Wikipedia: Shirky / (Tufte x Wattenburg) = ?

More ding-dong on the authority of Wikipedia recently, with much of the debate swirling around Many-2-Many.

Clay Shirky posted something that caught my eye there today, which is to side-step the argument with information design.

He proposes a ‘dashboard’ for each entry, allowing the browser to make his or her own mind up to the veracity of the information by making transparent the contributions and changes to that entry over time.

This, to me, was precisely what Martin Wattenburg was exploring with his History Flow project for IBM, but using visualisations to allow one to assess the ‘shape’ of the entry’s evolution quickly.

Teaming this up with Edward Tufte’s Sparklines concept i.e. visualisations of supplementary information inline to the main text led me to mock-up something that gives the user Clay’s “trust profile per item” married with Martin’s visualisation effect to give a quick idea to the user of the entry’s history.: Historyflow sparklines.

I have used the examples that Wattenburg et al have in their project gallery on the IBM site for speed, but the project screenshots appear to be a couple of years old, so they do not reflect the current state of the wikipedia entries.

First example: Iraq

iraq21

Iraq’s entry seems to have a ‘hockey-stick’ trajectory, with a marked upsurge in changes as the the conflict there occurred. There is also a discontinuity, where there must have been some controversy, ‘damage’ and repair.

Shrinking this down to “Sparkline” size, e.g. 25px high, flipping it vertically (which seems to make more sense to me, sorry Martin…) and putting it inline to the ‘history’ tab gives you something like the image on the right. [Image missing]

The information seems to hold up even at sparkline-scale, and this was just with me doing a very sloppy job in 5 minutes of photoshop. An auto-generated sparkline with proper data and definition would work well I think.

So, what about a non-controversial example?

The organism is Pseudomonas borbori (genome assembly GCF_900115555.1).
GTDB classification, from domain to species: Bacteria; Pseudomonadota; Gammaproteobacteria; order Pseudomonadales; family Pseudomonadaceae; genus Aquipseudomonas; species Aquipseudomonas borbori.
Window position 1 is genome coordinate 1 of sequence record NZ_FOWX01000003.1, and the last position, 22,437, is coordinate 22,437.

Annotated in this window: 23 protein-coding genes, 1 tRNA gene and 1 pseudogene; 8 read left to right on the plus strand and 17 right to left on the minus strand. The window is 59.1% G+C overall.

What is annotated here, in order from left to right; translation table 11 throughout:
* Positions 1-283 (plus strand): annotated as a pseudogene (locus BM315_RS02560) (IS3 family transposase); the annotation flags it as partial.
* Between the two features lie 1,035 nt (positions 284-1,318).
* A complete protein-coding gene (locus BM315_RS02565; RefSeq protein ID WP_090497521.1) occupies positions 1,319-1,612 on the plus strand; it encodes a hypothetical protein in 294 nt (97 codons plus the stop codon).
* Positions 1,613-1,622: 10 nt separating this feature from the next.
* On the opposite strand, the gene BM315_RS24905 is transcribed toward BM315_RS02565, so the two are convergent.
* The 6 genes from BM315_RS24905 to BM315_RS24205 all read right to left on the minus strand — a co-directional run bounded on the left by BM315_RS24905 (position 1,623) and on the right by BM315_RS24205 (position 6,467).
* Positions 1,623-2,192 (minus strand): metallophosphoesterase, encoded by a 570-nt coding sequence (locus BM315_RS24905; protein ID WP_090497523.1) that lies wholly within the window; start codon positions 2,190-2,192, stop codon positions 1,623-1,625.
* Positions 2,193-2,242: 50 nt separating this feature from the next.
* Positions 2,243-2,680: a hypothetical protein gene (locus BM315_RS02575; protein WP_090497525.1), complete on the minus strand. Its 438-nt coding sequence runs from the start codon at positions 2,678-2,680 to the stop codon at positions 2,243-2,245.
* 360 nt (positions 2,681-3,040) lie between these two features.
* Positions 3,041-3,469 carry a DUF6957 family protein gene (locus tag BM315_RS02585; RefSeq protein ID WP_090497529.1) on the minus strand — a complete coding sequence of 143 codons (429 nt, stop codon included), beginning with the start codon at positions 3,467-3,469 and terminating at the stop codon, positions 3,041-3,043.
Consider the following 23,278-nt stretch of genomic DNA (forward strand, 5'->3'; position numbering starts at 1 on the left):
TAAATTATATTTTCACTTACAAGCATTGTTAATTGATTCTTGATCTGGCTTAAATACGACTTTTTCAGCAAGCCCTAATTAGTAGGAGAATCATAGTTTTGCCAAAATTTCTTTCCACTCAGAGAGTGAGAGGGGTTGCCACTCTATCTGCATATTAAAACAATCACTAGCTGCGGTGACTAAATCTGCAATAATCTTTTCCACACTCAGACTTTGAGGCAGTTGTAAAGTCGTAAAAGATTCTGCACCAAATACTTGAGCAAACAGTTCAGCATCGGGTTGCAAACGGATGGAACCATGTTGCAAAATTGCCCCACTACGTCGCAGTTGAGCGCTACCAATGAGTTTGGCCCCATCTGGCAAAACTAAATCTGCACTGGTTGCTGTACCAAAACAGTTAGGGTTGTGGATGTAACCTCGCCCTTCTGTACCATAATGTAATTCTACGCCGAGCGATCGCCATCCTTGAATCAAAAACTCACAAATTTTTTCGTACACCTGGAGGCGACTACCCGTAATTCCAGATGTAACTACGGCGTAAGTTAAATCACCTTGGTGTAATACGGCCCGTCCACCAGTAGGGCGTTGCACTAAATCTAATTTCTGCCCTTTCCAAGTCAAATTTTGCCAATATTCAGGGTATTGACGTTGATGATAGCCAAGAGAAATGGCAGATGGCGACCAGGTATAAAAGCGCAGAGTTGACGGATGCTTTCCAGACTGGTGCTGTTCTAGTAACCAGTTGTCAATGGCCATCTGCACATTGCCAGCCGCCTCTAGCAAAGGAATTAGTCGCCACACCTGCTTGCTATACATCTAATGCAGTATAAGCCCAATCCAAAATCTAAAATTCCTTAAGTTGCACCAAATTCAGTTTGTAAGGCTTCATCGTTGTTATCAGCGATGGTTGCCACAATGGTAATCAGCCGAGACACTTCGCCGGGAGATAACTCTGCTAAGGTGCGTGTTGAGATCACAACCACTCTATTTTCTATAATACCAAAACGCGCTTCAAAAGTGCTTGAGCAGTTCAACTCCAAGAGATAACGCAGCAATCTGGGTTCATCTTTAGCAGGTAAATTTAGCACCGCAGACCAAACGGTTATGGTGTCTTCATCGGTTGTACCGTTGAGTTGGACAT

In the History Flow gallery, the entry for “Love” seems to be a lot calmer and less choppy:

love1

Here again, a very quick mock-up of the History Flow plot embedded as a sparkline in the tabs of the Wikipedia entry.

Proposal for 'History Flow' sparkline graphics for Wikipedia

Here, it can be quickly seen that this is an entry that has not seen rapid growth and has been relatively stable.

Although this needs a lot more work, I think there is the germ of something here; and would appreciate the thoughts of those who are more knowledgable about data visualisation (paging Martin W, Joshua S., and Tom Carden to the white courtesy phone) on whether this is worthwhile / do-able.

I guess the major flaw in this compared to Clay’s mini-changelog report on each entry, is that its a graphic abstraction that you would have to become familiar with the meaning of before it became useful.

Personally, as with History Flow, I think it is fairly immediate its meaning, and as a dynamic, constantly changing visual ‘bug’ on the otherwise frugal wikipedia page-design it would pique people’s curiosity to find out what it meant and/or click on the history tab.

I don’t really like web UI’s where there is a symbol or button and someone has had to supplement it with a ‘[what does this mean?]’ hyperlink by the side of it  – and I don’t believe that historyflow sparklines would need that. It might be enough for the data that Clay is pulling out into his mini changelog to present itself when the user hovers the mouse over the sparkline bug, creating an association between the graph and the data.

Anyway – quickly done, but I think there’s something there.

Whaddyareckon?

Beyond Wikipedia, to the increasing production and use of ‘we-media’ there is an information design problem to be solved here, and it would be great to see more people trying to solve it rather than arguing about ‘authority’

0 comments
  1. I reckon you’re onto something. Good on ya! I love “watching” you work.

    I’ve sit down with Shirky more than once to discuss thorny design issues. It’s one of the qualities that causes him to shine. He’s very astute at pinpointing problems and bringing them to the design community. He much less concerned about handing down edicts and enforcing notions of what he might think the solution is — that can’t be said of all academics.

  2. Tom said:

    Great idea, Matt, probably worth cross-posting to the Ask E.T. forum at http://www.edwardtufte.com to see what the sparkline fans there think.

    A couple of thoughts…

    The history flow colours give an indication of how much of the article persists over time. If you’re going to drop to black and white, you’re only showing how the length of the article changes.

    On a really controversial (or badly misunderstood) topic, the entire content might flip-flop without the length ever changing. So the history flow silhouettes wouldn’t be meaningful there.

    That said, a sparkline indication of how much change has ocurred in an article over time would be excellent.

  3. Hans said:

    I think a lot of info visualizations will integrate better and thus result in a more seamless way to enhance user interaction if using such sparkles in a way you’ve suggested. Nice one!

    Just a remark: Martin’s surname is Wattenberg.

  4. Nice application of sparklines. I started a PHP sparkline project a few months ago that might help jump-start an implementation of this idea against live data. It should be a simple matter to query aggregate wikipedia stats and render / cache a sparkline image.